by billhoult on 15 December, 2015
Nobody likes cuts to services but with George Osborne playing Mr Gradgrind to Local Authorities what chance have we got?
Firstly to put the whole issue of cuts to services into context I can tell you that since 2011/12 the cumulative reductions in funding from Central Government to North Yorkshire County Council is £121million pounds and there are more cuts to come up until at least 2020. Whether you support the Government’s austerity measures that have caused the reductions or not it has to be accepted that they will inevitably lead to cuts in services and education must take its share of the economies along with Adult Care, Highways, Children’s Services generally and other services.
Many complaints focus on school transport to denominational schools but in reality it brings such schools in to line with other schools where choice is exercised by parents, in my view that is only fair.
The history of the decision making process is as follows:-
A full public consultation was carried out between October 2010 and January 2011 on proposals to withdraw discretionary elements of the Home to School and College Transport Policy, including transport on denominational grounds for pupils starting at a denominational school from September 2012.
On 22 March 2011, following consideration of the outcomes of the public consultation on the proposals, the Council’s Executive resolved:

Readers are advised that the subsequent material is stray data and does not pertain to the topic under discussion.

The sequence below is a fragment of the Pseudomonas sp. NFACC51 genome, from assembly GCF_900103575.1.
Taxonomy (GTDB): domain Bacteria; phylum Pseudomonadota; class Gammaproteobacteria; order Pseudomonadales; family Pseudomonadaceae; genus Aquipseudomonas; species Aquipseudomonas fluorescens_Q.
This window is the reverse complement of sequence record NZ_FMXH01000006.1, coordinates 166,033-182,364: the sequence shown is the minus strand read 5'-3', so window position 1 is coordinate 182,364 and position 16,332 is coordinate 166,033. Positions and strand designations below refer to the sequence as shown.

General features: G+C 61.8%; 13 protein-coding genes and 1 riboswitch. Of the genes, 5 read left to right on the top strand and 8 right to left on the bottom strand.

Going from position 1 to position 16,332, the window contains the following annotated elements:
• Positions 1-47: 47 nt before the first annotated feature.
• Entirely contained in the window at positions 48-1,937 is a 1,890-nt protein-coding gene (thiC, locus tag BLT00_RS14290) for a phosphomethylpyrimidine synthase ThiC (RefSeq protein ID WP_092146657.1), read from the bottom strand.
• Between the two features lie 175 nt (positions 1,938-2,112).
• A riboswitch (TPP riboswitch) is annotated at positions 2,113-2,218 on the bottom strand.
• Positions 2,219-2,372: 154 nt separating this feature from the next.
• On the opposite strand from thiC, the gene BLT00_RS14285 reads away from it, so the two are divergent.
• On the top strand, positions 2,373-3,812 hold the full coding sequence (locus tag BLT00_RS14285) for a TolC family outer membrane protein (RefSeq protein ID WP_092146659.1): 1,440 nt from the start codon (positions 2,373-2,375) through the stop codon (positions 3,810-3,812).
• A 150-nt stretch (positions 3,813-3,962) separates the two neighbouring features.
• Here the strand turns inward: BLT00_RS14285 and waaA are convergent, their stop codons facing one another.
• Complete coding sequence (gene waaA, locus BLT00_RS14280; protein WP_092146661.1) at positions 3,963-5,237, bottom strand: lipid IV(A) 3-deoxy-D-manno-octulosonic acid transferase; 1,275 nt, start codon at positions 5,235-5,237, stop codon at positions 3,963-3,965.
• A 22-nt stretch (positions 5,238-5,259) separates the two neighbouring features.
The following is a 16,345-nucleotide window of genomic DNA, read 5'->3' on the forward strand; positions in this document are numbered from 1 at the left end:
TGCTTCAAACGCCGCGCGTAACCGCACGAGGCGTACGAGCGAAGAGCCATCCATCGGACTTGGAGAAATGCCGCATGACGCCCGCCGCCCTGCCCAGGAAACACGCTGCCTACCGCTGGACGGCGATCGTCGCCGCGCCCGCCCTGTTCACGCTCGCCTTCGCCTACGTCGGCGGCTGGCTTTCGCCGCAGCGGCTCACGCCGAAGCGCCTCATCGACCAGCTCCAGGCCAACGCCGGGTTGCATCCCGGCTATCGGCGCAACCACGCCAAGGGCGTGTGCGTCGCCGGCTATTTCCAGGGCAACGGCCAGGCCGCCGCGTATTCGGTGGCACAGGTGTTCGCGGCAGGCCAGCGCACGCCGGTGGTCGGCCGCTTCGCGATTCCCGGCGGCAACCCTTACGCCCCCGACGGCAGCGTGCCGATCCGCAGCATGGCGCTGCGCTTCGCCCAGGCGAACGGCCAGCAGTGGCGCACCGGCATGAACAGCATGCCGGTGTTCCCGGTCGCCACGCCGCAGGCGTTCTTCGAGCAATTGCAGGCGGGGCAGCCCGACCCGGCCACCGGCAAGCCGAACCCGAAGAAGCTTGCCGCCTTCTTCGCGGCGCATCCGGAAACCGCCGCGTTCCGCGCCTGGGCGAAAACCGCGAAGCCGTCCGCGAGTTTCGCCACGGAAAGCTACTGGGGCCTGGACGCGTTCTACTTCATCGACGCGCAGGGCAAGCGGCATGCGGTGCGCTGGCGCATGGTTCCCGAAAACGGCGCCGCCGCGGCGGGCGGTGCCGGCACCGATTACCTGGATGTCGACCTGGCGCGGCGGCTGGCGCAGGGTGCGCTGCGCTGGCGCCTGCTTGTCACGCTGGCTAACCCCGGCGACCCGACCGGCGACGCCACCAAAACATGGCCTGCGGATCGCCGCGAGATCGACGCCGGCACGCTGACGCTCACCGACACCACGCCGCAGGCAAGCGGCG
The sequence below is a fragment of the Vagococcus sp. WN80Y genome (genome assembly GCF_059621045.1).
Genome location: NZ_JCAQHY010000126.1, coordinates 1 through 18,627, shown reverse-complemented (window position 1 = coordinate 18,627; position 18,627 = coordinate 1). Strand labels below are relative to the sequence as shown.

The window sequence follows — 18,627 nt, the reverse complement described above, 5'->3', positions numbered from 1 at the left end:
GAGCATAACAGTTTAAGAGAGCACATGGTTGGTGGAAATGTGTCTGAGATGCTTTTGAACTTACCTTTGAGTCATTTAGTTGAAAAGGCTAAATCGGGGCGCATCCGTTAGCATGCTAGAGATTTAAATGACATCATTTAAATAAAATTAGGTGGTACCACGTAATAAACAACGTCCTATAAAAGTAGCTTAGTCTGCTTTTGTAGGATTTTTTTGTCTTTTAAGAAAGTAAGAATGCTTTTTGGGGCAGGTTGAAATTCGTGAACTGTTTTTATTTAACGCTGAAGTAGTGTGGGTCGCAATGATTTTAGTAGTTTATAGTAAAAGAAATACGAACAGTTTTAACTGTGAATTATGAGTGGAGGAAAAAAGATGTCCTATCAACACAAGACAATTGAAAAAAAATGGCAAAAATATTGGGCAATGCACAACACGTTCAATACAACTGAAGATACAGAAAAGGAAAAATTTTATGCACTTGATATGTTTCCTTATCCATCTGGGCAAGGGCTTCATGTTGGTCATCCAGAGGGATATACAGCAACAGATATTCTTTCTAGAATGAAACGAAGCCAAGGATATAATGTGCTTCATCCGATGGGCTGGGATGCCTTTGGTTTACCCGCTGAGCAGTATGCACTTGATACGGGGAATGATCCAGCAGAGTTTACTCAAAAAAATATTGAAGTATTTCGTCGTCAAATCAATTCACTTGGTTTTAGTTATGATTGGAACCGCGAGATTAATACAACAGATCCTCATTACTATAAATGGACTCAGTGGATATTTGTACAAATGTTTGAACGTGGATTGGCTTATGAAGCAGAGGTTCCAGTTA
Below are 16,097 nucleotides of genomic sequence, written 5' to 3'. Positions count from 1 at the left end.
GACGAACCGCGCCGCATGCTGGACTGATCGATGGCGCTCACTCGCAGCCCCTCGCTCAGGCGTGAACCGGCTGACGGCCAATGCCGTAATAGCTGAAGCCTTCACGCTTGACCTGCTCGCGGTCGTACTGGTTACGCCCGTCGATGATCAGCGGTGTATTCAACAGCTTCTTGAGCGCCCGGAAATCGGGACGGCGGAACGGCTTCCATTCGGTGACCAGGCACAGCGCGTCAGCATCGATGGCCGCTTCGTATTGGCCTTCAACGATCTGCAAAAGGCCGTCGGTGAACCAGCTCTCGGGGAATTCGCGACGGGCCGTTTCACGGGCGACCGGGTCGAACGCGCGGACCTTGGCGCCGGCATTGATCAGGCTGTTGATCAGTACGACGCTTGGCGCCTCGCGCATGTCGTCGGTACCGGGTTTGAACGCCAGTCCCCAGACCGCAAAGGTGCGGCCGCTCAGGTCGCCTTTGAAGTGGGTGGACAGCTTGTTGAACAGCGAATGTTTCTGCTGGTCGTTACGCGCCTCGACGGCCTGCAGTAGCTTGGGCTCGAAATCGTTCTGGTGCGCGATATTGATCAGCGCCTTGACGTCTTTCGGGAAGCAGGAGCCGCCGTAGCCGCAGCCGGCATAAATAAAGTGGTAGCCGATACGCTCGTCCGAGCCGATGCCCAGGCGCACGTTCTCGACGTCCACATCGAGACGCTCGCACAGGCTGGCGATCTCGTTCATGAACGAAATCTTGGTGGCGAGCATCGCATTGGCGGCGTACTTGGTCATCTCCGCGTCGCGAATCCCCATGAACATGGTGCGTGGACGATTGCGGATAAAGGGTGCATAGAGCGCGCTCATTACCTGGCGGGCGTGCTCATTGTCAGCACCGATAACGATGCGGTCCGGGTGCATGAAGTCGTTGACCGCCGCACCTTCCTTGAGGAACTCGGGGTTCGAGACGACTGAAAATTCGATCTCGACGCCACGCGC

The implementation date of September 2012 meant that parents making decisions about school admissions for the school year starting in September 2012 had advanced knowledge of the position on charges for transport to denominational schools.
Following the Executive decision, the minutes of the Executive meeting were published on the North Yorkshire County Council website. All schools were fully informed of the withdrawal of transport entitlement and information about the changes to transport was published in the Guide for Parents for September 2012, and subsequent, admissions.
In compliance with extended rights eligibility, free transport will continue to be provided if the school attended is between 2 and 15 miles from the pupil’s home and is the nearest school preferred on the grounds of religion or belief where pupils (aged 11-16) are entitled to free school meals or their parents are in receipt of the maximum amount of working tax credit.
Prior to September 2012 denominational transport was a discretionary element of the home to school transport policy, there was no duty on the County Council to provide assistance.
Within North Yorkshire each home address is served by a secondary school which is classed as the ‘normal’ or catchment school for that address. All parents have a right to express a preference for their child to be educated at a school of their choice and many parents express a preference for their child to attend a school other than the ‘normal’ school. In these cases parents are responsible for transport arrangements and costs. They do not have a right to free or assisted transport neither does the Council have a duty to provide transport provision to facilitate attendance at their preferred school.
The Council has a duty to make travel arrangements to the nearest secondary school over the statutory walking distance of 3 miles. In North Yorkshire we also provide transport to the normal/catchment school where that is over 3 miles from the home address.
It may be possible to obtain a paid permit on a bus with spare seats. However, in such cases, there is no guarantee how long a seat may be available since if an entitled child needs the seat a paid permit may be revoked.
County Councillor Bill Hoult
KnaresboroughLeave a comment